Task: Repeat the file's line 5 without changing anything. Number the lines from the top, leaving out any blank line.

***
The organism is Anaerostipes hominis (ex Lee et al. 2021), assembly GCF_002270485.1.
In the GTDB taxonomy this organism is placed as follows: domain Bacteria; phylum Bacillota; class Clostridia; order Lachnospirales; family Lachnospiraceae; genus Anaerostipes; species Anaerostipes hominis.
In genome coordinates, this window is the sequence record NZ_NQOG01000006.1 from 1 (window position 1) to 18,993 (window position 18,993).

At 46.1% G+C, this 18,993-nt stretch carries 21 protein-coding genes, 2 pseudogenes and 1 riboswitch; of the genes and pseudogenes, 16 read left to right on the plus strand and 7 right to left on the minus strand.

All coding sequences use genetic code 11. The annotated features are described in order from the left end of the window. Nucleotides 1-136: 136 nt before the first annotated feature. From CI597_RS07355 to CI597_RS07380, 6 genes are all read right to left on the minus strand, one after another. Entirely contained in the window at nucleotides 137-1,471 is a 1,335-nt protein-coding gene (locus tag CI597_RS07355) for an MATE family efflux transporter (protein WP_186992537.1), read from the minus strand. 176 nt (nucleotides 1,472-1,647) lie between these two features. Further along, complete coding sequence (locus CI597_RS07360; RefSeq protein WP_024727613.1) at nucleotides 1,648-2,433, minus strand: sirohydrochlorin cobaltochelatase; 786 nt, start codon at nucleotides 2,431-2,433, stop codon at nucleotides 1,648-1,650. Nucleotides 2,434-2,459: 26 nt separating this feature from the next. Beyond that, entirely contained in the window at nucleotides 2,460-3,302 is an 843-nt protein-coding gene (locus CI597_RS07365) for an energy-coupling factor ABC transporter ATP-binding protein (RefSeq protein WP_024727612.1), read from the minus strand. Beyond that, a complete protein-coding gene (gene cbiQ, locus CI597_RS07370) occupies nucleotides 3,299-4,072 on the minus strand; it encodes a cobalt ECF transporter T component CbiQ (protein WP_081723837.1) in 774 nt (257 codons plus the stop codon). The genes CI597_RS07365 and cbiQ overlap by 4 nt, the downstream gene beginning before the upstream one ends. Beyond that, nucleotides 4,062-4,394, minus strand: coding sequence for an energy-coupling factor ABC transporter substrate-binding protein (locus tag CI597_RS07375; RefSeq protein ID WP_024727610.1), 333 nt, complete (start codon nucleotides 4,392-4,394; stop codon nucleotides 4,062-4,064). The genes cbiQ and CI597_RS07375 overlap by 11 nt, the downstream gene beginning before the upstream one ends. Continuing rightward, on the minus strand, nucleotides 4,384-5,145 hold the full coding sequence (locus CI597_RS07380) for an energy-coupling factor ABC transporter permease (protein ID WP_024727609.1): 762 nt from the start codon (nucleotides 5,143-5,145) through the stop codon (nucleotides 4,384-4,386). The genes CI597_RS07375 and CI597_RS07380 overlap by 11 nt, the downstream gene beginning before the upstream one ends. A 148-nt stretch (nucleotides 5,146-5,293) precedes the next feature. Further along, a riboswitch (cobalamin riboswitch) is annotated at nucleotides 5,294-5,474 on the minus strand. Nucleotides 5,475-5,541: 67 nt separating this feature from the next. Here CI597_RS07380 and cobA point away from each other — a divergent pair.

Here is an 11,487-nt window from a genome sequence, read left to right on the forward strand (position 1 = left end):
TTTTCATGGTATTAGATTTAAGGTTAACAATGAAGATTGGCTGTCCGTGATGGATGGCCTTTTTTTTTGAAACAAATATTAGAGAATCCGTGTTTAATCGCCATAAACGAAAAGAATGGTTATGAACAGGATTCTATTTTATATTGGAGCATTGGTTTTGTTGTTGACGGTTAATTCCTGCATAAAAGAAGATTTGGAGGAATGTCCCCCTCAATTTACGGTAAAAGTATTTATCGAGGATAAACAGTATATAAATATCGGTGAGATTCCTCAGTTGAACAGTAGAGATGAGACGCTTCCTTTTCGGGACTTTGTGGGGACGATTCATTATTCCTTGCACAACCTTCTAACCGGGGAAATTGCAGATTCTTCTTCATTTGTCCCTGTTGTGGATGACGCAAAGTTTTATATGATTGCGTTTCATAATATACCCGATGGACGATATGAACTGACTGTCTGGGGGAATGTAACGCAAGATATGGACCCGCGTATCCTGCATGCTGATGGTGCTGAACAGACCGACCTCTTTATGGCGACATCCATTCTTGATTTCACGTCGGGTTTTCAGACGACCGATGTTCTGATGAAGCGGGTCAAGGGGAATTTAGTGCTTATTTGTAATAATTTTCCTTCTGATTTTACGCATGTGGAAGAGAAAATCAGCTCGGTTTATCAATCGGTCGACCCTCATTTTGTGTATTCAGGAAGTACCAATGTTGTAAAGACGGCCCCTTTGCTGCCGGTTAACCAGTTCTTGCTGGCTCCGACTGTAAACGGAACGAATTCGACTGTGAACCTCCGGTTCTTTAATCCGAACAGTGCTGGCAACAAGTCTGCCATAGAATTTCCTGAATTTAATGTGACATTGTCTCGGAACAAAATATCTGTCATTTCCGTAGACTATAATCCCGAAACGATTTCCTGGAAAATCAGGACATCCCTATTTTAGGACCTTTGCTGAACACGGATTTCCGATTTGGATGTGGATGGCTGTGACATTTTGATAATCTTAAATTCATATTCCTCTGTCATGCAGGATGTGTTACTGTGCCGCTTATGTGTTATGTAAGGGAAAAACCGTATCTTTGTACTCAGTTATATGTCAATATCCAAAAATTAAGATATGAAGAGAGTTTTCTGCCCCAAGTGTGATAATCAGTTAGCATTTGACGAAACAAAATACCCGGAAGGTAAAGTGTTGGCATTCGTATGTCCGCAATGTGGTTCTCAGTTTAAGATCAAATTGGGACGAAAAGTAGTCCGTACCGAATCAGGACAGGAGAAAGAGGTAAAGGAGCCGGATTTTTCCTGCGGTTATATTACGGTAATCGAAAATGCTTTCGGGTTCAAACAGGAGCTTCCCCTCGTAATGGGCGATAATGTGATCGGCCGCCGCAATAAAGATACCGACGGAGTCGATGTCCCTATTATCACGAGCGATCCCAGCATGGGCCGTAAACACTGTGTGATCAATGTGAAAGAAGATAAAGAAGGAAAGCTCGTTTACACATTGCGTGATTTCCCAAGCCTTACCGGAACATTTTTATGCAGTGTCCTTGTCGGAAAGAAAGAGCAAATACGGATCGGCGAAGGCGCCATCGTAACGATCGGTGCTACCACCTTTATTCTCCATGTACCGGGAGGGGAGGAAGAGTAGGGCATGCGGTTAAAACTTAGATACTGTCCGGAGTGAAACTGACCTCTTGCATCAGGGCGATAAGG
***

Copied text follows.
All coding sequences use genetic code 11. The annotated features are described in order from the left end of the window. Nucleotides 1-136: 136 nt before the first annotated feature. From CI597_RS07355 to CI597_RS07380, 6 genes are all read right to left on the minus strand, one after another. Entirely contained in the window at nucleotides 137-1,471 is a 1,335-nt protein-coding gene (locus tag CI597_RS07355) for an MATE family efflux transporter (protein WP_186992537.1), read from the minus strand. 176 nt (nucleotides 1,472-1,647) lie between these two features. Further along, complete coding sequence (locus CI597_RS07360; RefSeq protein WP_024727613.1) at nucleotides 1,648-2,433, minus strand: sirohydrochlorin cobaltochelatase; 786 nt, start codon at nucleotides 2,431-2,433, stop codon at nucleotides 1,648-1,650. Nucleotides 2,434-2,459: 26 nt separating this feature from the next. Beyond that, entirely contained in the window at nucleotides 2,460-3,302 is an 843-nt protein-coding gene (locus CI597_RS07365) for an energy-coupling factor ABC transporter ATP-binding protein (RefSeq protein WP_024727612.1), read from the minus strand. Beyond that, a complete protein-coding gene (gene cbiQ, locus CI597_RS07370) occupies nucleotides 3,299-4,072 on the minus strand; it encodes a cobalt ECF transporter T component CbiQ (protein WP_081723837.1) in 774 nt (257 codons plus the stop codon). The genes CI597_RS07365 and cbiQ overlap by 4 nt, the downstream gene beginning before the upstream one ends. Beyond that, nucleotides 4,062-4,394, minus strand: coding sequence for an energy-coupling factor ABC transporter substrate-binding protein (locus tag CI597_RS07375; RefSeq protein ID WP_024727610.1), 333 nt, complete (start codon nucleotides 4,392-4,394; stop codon nucleotides 4,062-4,064). The genes cbiQ and CI597_RS07375 overlap by 11 nt, the downstream gene beginning before the upstream one ends. Continuing rightward, on the minus strand, nucleotides 4,384-5,145 hold the full coding sequence (locus CI597_RS07380) for an energy-coupling factor ABC transporter permease (protein ID WP_024727609.1): 762 nt from the start codon (nucleotides 5,143-5,145) through the stop codon (nucleotides 4,384-4,386). The genes CI597_RS07375 and CI597_RS07380 overlap by 11 nt, the downstream gene beginning before the upstream one ends. A 148-nt stretch (nucleotides 5,146-5,293) precedes the next feature. Further along, a riboswitch (cobalamin riboswitch) is annotated at nucleotides 5,294-5,474 on the minus strand. Nucleotides 5,475-5,541: 67 nt separating this feature from the next. Here CI597_RS07380 and cobA point away from each other — a divergent pair.